Thursday, August 1, 2019

Pin It


The 1968 Retro Hollmann Awards, Part Two

Here it is, the concluding chapter of the 1968 Retro Hollmann Awards - and therefore, the conclusion of my look at 1968. Make sure you catch up with Part One of the awards, as well as the full list of nominations and the Top Ten. Onward...

Best Score

1. War and Peace
Vyacheslav Ovchinnikov

2. The Young Girls of Rochefort
Michel Legrand

3. Romeo and Juliet
Nino Rota

4. Rosemary's Baby
Christopher Komeda

5. Yellow Submarine
George Martin

The remaining awards - writing, directing, lead acting, Best Picture - and Original Song! - after the jump.
Best Original Screenplay 
 Buona Sera, Mrs. Campbell
Melvin Frank & Denis Norden & Sheldon Keller

2. The Young Girls of Rochefort; 3. Hour of the Wolf; 4. Kuroneko; 5. Night of the Living Dead

The sex comedy premise - one girl, three possible fathers! - provides plentiful laughs, but what is never forgotten is the human cost of the lies, the hope that that daughter represents for some of these men, the security and status a married name provides, the playground troops made of their European visits.

In second, the pure joy of The Young Girls of Rochefort. In third, the horror of a troubled psyche in Hour of the Wolf. In fourth, war, remembrance, and family come together in Kuroneko. In fifth, society

Best Adapted Screenplay

The Killing of Sister George
Lukas Heller
adapted from the play by Frank Marcus

2. The Devil Rides Out; 3. Rosemary's Baby; 4. The Detective; 5. Uptight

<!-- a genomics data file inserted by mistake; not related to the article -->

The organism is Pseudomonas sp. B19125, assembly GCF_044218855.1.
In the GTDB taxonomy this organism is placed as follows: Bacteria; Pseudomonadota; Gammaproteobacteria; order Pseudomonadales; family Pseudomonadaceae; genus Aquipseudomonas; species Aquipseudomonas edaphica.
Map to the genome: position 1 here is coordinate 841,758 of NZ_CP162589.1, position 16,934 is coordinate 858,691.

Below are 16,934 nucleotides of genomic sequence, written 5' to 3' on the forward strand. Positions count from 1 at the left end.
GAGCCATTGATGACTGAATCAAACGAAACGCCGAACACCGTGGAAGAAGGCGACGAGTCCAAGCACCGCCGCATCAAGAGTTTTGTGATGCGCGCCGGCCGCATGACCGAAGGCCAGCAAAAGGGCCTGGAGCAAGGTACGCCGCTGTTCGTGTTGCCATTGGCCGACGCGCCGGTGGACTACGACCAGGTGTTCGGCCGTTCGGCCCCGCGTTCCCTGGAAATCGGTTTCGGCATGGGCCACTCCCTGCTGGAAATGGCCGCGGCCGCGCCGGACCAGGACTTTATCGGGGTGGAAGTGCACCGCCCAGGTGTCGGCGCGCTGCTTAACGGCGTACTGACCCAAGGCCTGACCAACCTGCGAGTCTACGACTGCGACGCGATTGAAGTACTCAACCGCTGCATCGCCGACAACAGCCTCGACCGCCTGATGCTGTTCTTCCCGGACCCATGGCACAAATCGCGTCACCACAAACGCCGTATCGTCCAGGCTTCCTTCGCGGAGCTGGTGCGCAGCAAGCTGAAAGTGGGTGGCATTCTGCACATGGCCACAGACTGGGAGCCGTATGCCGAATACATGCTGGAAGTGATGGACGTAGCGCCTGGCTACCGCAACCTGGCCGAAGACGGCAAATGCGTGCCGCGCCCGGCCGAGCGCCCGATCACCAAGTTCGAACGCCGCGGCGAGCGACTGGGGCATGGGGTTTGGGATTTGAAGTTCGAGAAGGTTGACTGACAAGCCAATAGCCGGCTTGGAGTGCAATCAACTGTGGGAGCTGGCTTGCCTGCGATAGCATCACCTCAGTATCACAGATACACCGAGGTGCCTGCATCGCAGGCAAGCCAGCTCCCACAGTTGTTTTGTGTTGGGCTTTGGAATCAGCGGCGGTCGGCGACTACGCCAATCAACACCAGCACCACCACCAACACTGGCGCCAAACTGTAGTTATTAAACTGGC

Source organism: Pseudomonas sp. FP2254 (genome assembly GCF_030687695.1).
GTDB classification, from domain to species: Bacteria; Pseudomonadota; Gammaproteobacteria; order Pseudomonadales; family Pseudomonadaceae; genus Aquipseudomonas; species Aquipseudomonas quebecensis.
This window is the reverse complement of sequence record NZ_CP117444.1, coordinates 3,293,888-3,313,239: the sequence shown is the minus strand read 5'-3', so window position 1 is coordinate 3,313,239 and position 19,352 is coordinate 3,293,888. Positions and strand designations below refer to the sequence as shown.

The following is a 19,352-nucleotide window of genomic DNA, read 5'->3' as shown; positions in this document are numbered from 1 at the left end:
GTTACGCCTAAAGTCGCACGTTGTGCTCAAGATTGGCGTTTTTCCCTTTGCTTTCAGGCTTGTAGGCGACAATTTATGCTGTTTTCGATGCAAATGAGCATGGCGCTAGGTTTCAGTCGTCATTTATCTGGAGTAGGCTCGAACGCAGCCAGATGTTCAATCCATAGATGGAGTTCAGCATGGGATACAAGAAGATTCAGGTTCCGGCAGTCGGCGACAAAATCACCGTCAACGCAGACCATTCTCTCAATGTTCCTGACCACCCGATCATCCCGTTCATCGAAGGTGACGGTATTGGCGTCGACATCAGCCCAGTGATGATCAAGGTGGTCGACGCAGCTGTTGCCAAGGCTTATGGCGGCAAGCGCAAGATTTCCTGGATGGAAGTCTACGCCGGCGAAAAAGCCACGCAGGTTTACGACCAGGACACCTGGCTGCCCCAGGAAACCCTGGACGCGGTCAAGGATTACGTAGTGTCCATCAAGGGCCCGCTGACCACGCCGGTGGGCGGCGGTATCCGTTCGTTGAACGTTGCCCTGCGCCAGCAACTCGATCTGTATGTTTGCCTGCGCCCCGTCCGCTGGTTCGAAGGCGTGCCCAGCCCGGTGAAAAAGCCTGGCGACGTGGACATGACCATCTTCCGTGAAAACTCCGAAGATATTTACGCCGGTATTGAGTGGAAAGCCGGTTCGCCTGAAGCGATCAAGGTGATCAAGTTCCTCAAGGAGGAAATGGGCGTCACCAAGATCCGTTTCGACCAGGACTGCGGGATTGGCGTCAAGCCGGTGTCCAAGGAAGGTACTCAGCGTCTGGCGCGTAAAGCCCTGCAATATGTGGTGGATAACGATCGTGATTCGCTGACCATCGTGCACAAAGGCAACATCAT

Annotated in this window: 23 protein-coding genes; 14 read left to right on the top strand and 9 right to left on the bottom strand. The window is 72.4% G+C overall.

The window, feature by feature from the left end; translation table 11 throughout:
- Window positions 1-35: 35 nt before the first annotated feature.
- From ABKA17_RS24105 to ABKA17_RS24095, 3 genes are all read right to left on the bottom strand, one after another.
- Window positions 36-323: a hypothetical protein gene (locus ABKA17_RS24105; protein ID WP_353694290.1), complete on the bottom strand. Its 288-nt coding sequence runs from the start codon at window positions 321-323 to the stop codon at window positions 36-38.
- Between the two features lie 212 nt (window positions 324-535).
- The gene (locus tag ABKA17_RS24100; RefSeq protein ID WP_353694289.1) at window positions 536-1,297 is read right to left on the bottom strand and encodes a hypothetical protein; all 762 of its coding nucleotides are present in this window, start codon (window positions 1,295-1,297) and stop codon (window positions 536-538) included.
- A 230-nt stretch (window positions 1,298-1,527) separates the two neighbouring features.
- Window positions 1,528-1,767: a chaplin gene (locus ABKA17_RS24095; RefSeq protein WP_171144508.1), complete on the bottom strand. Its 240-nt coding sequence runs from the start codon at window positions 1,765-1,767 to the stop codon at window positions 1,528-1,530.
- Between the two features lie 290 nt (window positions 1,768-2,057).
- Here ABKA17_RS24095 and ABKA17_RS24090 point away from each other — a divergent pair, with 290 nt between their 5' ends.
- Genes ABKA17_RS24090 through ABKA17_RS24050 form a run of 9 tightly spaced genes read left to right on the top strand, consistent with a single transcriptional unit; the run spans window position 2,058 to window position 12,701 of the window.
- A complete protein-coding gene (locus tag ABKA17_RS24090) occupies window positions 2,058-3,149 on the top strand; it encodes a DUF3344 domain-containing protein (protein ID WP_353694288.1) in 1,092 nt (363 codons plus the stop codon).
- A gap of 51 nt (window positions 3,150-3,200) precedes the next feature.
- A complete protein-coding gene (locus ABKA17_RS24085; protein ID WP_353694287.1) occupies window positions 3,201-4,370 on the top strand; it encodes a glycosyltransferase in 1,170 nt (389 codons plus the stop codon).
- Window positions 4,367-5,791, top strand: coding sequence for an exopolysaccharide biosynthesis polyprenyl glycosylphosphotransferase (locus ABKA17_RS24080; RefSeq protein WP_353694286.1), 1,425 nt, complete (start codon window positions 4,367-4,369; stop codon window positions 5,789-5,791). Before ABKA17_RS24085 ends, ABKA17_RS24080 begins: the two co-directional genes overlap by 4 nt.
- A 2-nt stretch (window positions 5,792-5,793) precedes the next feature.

A perfect adaptation, The Killing of Sister George is. Sees the potential in the source material and deepens it, keeping what works, clarifying what's cloying, seamlessly adding characters and events to make these characters real human beings. Smart and funny.

In second, The Devil Rides Out brings sophistication to Satanic panic. In third, Rosemary's Baby's mounting horror. In fourth, The Detective's mysteries blow the whistle on society's ills. In fifth, Uptight brings an old classic to the present by ripping from the headlines.

Best Actor

Jack Albertson as John Cleary
The Subject Was Roses

2. Duane Jones in Night of the Living Dead; 3. Peter O'Toole in The Lion in Winter; 4. Steve McQueen in Bullitt; 5. Max von Sydow in Hour of the Wolf

As I said earlier, when he was named Best Supporting Actor, "Albertson knows this man down to his bones. A believable, wrenching performance of a resentful patriarch trying to capture some feeling of dignity, accomplishment, and family." He deserves an award, but in the right category. This one.

In second, Jones' heroic if stubborn Ben. In third, O'Toole's petulant Henry II. In fourth, McQueen's stoic Bullitt. In fifth, Von Sydow's depressed, haunted Johan Borg.

Best Film Editing

Hisao Enoki

2. Night of the Living Dead; 3. The Battle of Algiers; 4. Bullitt; 5. The Devil Rides Out

Oh, I wish I could find a full clip for you, but see the film yourself and you'll see how the editing creates a surreal dreamscape, playing with our sense of time and place as it layers a moving bamboo forest over a still interior. Too, much of its "horror" is quickly dealt with in a montage that builds witht he score, so that we may get to the story of trauma and grief at its center.